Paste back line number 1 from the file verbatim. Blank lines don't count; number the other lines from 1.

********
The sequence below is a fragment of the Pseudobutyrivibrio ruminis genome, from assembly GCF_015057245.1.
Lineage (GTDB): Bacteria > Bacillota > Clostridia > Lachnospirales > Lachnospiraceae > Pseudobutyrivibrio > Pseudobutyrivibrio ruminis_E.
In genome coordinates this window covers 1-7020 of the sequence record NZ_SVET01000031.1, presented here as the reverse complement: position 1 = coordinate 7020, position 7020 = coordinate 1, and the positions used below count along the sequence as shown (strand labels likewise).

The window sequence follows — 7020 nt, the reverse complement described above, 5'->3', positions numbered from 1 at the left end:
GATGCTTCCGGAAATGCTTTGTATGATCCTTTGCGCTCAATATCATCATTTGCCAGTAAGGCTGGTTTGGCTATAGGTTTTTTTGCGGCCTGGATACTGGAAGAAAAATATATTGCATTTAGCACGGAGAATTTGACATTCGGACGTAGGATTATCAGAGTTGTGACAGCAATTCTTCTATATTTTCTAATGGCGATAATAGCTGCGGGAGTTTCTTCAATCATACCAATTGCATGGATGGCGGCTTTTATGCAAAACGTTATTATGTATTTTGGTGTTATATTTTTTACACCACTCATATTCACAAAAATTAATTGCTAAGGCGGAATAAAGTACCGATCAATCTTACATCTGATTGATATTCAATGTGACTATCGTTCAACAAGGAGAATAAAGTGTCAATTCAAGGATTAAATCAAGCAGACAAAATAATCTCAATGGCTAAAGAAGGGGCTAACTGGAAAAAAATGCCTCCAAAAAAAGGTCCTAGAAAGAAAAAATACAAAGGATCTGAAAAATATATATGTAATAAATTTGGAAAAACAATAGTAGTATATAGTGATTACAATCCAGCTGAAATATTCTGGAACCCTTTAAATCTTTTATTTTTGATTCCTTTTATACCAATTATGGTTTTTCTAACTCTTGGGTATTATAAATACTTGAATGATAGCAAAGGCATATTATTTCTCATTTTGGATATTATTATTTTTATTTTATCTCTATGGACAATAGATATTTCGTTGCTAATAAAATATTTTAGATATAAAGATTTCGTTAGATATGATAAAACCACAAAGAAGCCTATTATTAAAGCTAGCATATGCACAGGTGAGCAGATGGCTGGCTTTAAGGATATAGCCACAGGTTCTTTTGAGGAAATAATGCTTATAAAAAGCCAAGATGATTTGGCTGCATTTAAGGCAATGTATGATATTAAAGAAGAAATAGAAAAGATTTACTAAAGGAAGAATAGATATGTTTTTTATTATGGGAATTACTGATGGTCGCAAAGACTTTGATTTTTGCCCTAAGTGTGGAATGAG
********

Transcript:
The sequence below is a fragment of the Pseudobutyrivibrio ruminis genome, from assembly GCF_015057245.1.